On the 8th of April, the twenty-second meeting of the LDA begins the final phase of the series with a day of lectures which start Dante’s Paradiso, again bringing leading Dante Scholars to St Andrews. Dante now begins the final part of his journey, and the third Cantica of his poem: Paradiso. With Beatrice as his guide Dante ascends through the heavens, meeting a range a virtuous souls as he makes his way towards the ultimate experience which is the […]
On the 31st of March to the 2nd of April 2016, the University of Lausanne will be hosting a conference on Late Medieval Devotional Compilations in England. SAIMS’ own Margaret Connolly and Ian Johnson will be plenary speakers for this conference. Margaret will be giving a paper entitled ‘Reading Late Medieval Devotional Compilations in the Sixteenth Century.’ This paper will consider the evidence that Middle English devotional compilations continued to find an audience in the sixteenth century, despite the increasingly […]
Margaret Connolly, ‘Evidence for the Continued Use of Medieval Medical Prescriptions in the Sixteenth Century: A Fifteenth-Century Remedy Book and its Later Owner,’ Medical History 60 (2016), pp 133-154. Justine Firnhaber-Baker, ‘Soldiers, Villagers, and Politics: The Role of Mercenaries in the Jacquerie of 1358,’ in Guilhem Pépin, Françoise Laine, and Frédéric Bouboule (eds), Routiers et mercenaires pendant la guerre de Cent ans (Ausonius: Bordeaux, 2016), pp. 101–14. Tim Greenwood, ‘A Corpus of Early Medieval Armenian Silver’, Dumbarton Oaks Papers 69 (2015): 115-146 Andrew Peacock’s […]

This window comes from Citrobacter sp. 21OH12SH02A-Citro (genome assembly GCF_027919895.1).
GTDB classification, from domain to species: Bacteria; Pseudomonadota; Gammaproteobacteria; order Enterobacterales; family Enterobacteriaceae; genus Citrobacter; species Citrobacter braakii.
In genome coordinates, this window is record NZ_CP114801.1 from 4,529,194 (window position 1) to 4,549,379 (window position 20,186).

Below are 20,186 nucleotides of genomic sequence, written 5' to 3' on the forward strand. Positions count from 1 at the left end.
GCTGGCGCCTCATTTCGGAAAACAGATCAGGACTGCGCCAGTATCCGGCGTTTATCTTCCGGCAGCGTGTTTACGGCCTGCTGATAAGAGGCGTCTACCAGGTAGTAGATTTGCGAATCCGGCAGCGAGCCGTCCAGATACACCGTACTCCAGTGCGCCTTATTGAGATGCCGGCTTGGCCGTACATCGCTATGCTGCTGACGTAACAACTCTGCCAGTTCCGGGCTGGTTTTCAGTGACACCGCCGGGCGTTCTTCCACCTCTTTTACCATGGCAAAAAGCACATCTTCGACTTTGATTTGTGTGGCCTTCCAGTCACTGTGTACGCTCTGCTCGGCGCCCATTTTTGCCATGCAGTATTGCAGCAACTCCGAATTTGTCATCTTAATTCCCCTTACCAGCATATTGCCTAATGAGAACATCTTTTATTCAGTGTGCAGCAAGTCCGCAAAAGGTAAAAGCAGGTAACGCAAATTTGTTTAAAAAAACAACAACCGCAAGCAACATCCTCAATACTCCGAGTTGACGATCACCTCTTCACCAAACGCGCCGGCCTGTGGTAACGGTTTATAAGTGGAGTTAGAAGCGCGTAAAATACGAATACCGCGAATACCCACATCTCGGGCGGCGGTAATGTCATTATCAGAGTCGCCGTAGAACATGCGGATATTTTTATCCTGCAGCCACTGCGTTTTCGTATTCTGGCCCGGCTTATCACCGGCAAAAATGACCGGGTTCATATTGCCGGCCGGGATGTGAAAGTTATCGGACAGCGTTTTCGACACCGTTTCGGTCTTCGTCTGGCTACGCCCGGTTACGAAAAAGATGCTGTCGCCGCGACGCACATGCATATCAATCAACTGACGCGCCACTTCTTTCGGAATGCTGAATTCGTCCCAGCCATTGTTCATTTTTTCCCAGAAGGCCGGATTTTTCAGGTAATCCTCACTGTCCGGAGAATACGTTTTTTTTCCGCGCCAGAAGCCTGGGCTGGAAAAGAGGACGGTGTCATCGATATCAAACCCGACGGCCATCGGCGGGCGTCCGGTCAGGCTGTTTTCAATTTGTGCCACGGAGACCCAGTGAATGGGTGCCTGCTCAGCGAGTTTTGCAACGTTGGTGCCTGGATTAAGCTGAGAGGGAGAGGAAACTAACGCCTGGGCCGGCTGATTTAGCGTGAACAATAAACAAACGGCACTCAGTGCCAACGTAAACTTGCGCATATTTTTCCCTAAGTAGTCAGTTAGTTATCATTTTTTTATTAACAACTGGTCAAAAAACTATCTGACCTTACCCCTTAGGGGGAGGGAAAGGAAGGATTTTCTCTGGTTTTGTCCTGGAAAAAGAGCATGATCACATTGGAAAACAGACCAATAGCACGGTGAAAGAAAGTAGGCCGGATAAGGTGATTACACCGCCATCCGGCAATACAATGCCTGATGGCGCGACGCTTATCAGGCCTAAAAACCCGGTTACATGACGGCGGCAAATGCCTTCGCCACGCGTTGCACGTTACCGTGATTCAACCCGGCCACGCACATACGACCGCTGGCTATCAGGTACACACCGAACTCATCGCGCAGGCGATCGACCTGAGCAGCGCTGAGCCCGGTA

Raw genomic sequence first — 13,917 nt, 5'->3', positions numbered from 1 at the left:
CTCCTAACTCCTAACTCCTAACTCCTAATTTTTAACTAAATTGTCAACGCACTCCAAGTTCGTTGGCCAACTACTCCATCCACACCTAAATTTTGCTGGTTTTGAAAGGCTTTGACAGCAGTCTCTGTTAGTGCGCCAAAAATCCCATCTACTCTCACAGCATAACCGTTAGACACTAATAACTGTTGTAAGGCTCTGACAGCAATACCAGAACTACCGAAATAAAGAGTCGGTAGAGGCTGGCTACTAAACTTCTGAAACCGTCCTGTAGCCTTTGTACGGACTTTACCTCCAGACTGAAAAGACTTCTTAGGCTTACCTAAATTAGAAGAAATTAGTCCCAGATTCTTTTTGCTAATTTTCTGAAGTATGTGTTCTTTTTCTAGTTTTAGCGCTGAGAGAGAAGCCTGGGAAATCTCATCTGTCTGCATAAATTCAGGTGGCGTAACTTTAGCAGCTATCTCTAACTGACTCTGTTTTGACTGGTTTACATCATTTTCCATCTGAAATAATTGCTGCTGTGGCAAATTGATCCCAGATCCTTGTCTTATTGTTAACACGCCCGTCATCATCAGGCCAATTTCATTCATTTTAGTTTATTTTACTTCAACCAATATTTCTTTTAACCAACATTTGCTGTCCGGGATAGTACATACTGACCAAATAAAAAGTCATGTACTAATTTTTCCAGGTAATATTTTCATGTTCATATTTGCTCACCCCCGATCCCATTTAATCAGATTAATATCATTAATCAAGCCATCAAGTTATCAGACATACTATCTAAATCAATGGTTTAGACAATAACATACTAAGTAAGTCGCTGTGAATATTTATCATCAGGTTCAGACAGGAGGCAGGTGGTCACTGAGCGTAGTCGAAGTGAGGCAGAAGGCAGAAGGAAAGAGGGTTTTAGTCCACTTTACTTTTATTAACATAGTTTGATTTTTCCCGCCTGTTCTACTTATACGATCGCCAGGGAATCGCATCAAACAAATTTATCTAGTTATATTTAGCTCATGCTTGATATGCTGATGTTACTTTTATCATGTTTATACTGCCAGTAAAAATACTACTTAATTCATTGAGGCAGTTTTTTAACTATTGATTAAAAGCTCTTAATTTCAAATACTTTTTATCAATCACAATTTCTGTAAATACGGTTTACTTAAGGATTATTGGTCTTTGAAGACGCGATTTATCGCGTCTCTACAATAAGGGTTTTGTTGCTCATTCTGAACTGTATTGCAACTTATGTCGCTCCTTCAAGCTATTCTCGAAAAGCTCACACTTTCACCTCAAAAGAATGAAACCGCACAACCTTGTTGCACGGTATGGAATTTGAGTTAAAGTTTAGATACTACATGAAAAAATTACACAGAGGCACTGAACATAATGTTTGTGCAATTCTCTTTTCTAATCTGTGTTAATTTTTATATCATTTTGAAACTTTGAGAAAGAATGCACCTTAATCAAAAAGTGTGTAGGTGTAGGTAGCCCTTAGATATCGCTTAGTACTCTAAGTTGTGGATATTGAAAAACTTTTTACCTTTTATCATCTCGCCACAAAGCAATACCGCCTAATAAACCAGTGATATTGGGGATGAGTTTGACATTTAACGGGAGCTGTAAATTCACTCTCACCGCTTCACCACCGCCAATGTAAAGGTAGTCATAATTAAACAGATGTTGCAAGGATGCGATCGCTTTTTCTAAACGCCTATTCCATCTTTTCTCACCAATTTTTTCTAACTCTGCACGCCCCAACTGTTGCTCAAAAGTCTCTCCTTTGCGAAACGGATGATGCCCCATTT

This interdisciplinary conference will be held at St. Anne’s College, Oxford, 28-30 June 2017. SAIMS’ own Julian Luxford will be one of the plenary speakers. An international conference organised by the Faculty of English, University of Oxford, this event builds on the success of the 2009 Oxford conference, After Arundel: Religious Writing in Fifteenth-Century England, which resulted in a book of essays (ed. by Vincent Gillespie and Kantik Ghosh) that vigorously interrogated the nature of religious and intellectual culture in England […]
Rory Cox appeared on BBC Radio 4’s Making History on the 15th of March. You can listen to him explain why 1453 is his favourite year here (beginning at 12:18). Also, in case you missed it back in January, Rory was interviewed by TV presenter Dan Snow for his ‘History Hit’ iTunes podcast. You can listen to the episode, discussing Just War, on iTunes and the show’s webpage.